Can you teach an old dog new tricks? Neurogenesis and mental health.

Can neurogenesis heal mental health conditions?
Let me first explain what neurogenesis is. Do you remember the saying “you can’t teach the old dog new tricks?” Well, it turns out that you can.

No matter how old you are now, the fact is that our experiences add new neuronal pathways to our brain.

When you learn something new or start a new activity like playing the piano, for instance, new neurons create new synaptic connections in the brain. When you first learn the piano it takes much effort to remember the keyboard and the location of the keys like F, G, A, B. Every time you practice piano the neuronal synapses coding the right movement of your fingers develop better and better. After some time you do it automatically, without such a tremendous effort or focus like in the beginning.

Do you remember how you learned to ride your bike? I guess not. You were very young back then. Maybe your father taught you this. I remember mine did. It took many collapses and cries before I learned to keep my balance right on the bike.

Now when you get on your bike – the process has been automated. You don’t need to even think on how to ride it.

Can we use the process of neurogenesis in healing mental health conditions?

Learning something new changes our brain. Let’s say you meditate or practice body awareness – the possible healing can be a result of gene expression that depend on activities that take place in stem cells of the brain and other body parts.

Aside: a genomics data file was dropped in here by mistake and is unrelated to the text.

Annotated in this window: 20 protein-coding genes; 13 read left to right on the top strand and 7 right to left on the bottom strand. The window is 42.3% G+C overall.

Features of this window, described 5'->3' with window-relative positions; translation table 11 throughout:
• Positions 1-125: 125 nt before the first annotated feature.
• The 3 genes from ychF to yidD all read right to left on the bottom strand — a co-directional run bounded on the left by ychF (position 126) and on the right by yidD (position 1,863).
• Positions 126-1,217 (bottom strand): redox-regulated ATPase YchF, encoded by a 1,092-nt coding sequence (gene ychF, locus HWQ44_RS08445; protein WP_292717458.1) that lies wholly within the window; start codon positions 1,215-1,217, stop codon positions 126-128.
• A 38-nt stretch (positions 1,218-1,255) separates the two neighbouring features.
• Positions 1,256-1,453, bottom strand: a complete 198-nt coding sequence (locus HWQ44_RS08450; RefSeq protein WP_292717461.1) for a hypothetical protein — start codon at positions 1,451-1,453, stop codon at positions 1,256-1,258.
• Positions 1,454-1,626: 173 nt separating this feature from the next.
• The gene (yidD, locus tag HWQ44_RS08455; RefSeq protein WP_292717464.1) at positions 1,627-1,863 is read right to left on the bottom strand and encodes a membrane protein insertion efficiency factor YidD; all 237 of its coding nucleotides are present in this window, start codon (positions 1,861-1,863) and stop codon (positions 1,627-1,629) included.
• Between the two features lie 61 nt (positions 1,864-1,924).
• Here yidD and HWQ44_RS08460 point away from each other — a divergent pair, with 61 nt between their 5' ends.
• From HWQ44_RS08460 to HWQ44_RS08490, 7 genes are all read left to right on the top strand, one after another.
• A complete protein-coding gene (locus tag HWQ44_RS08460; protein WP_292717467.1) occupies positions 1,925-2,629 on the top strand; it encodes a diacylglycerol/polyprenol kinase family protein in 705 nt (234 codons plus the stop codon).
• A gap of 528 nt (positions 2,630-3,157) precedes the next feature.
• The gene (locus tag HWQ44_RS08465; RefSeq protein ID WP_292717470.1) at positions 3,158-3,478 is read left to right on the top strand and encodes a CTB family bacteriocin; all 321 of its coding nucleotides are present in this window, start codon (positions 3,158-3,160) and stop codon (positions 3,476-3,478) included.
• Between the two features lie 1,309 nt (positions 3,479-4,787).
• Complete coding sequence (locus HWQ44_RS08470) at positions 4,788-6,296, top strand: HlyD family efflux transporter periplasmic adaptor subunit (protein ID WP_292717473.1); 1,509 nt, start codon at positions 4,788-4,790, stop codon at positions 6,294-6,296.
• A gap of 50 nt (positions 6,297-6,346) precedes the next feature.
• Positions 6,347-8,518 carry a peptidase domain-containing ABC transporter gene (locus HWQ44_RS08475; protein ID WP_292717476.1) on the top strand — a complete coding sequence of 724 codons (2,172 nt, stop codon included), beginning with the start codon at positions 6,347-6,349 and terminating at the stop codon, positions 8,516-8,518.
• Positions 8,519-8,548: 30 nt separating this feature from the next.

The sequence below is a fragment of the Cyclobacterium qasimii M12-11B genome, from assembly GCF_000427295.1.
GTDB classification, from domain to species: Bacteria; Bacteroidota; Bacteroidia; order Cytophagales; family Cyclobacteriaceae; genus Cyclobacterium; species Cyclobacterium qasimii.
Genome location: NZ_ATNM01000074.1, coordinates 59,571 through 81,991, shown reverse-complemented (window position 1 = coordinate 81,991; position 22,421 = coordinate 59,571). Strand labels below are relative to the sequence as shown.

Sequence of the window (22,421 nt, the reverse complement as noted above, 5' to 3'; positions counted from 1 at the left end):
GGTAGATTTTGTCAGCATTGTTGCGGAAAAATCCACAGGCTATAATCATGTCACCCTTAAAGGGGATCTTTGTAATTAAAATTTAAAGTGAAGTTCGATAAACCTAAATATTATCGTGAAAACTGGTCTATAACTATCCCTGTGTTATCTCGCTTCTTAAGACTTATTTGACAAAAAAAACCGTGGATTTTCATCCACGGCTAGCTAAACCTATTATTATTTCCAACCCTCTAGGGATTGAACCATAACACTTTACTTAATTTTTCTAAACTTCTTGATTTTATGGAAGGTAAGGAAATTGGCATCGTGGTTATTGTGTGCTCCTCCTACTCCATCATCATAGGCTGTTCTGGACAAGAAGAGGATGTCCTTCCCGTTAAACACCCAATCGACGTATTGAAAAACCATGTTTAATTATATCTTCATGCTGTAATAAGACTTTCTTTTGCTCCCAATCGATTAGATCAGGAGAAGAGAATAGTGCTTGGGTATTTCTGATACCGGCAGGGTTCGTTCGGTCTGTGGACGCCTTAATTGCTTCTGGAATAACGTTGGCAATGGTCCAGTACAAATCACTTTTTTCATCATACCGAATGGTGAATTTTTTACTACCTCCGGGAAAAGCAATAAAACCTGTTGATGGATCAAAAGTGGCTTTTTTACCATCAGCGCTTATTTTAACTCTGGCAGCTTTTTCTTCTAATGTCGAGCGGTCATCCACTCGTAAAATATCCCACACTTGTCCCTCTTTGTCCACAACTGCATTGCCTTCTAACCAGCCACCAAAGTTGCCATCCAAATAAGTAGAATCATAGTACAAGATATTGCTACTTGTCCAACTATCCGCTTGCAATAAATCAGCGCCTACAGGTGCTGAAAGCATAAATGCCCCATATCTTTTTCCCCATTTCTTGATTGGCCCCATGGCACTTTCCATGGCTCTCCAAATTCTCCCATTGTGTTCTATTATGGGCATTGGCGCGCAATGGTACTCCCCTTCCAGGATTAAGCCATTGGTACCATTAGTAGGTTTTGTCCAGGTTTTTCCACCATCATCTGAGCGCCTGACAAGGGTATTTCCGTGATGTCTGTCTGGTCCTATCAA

There is already some positive evidence showing that people who practice meditation or body awareness create other thought patterns and exercise calming both their body and mind.

The body, after all, is nothing else than an unconscious mind.
All body conditions that you may have – scoliosis, astigmatism, cramps – are influenced by emotional patterns of your mind and past tough experiences. Body is a book of your mind, where all invisible emotional patterns can be physically read as symptoms or bodily dysfunctions.

Our brain, thanks to constant impulses from our behaviors, physical exercises, new environment and newly created experiences (memories), becomes a pulsating creative mass that can change itself.

Change your brain = change your life?

Dr Richard Davidson dealing with neurobiology at University of Wisconsin was examining the impact of meditation on the brain. He published a series of tests based on PET-scanner examination and EEG (electroencephalogram), which monitor those parts of the brain which stay active during meditation.

The results of the tests were more than promising. They proved that people who meditate develop those parts of the brain that enhance the positive mood. Can this mean that meditation can help in depression just like mood-enhancing antidepressants? Perhaps.

There are still many things we don’t know, espiecially about the capacity of our own bodies to “self-medicate” and self-regulate.

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